notes from the mexican kitchen

Let Topolo Take You to Another Oaxaca

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Oysters on the Coast: Shigoku oysters, homemade chamoy (guajillo, apricot, lime), tomatillo-mezcal raspado, sal de guzano
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Taco Corridor: Wood-grilled ribeye tasajo and pork chorizo, Fermín Ibérico smoked pork loin, avocado-chile de agua salsa, grilled knob onions, charred tlayudas, cucumber, radish
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Caldo de Piedra: “Stone soup” of wild mushrooms, ayocote beans, local squash, Oaxacan dumplings, black garlic broth
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Fish a la Talla: Wood–grilled walleye, red chile adobo and chipotle-garlic mayo, fresh tomato-arbol sauce, warmed romaine and radishes with butter and lime
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Shortrib, Estofado de Boda: Gilded slow-cooked shortrib, estofado de boda (ancho and guajillo chile, three fruits, tomato, sweet spices), custardy plantain, turnip espuma, charred pineapple
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Frozen Hillside: Sorbet of prickly pear cactus and lime, sweetened tomatillo water, Honey Crisp apple salsa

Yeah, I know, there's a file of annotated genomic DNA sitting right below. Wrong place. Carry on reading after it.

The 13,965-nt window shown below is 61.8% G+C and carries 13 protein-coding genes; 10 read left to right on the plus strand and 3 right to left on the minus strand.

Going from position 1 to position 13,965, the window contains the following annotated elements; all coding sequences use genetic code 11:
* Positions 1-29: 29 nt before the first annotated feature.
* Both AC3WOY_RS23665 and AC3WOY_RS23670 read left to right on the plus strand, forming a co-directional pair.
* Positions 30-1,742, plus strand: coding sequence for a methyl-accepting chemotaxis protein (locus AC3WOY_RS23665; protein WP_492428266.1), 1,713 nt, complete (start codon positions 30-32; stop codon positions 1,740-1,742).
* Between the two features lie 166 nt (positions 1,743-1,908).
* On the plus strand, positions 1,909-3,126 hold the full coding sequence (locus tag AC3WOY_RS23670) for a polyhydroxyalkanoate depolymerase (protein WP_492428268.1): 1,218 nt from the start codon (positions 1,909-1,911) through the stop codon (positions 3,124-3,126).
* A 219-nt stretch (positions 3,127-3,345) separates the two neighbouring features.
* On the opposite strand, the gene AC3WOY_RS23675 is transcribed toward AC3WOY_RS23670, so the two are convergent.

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Mole Dulce: Spiced buttercream, Oaxacan chocolate ice cream, red mole

Oaxaca is legendary among Mexico’s regional cuisine. It is, of course, the land of the SEVEN MOLES! But it’s a whole lot more. And that’s where Topolo’s latest menu will take you.

First we head to to the beach for oysters and a little mezcal. Then we’re off to the infamous, smoke-filled “taco corridor” in downtown Oaxaca City for a little primal goodness.

In the Chinantec highlands, there’s a rustic “stone soup” cooked right in its serving vessel, a technique we’ve emulated at your table.

And all along the Pacific coast, folks are grilling red chile-glazed fish a la talla over wood fires.

Out in the wind-swept Isthmus of Tehuantepec cooks spend days creating ceremonial estofado de boda.  

But wait! No mole on the Oaxacan tasting menu? Yes, a little chocolate-laced mole coloradito—perhaps a touch sweeter and chocolatier than usual—with your spiced layer cake and Oaxacan chocolate ice cream.

Expect anything — Oaxaca is always filled with surprises.


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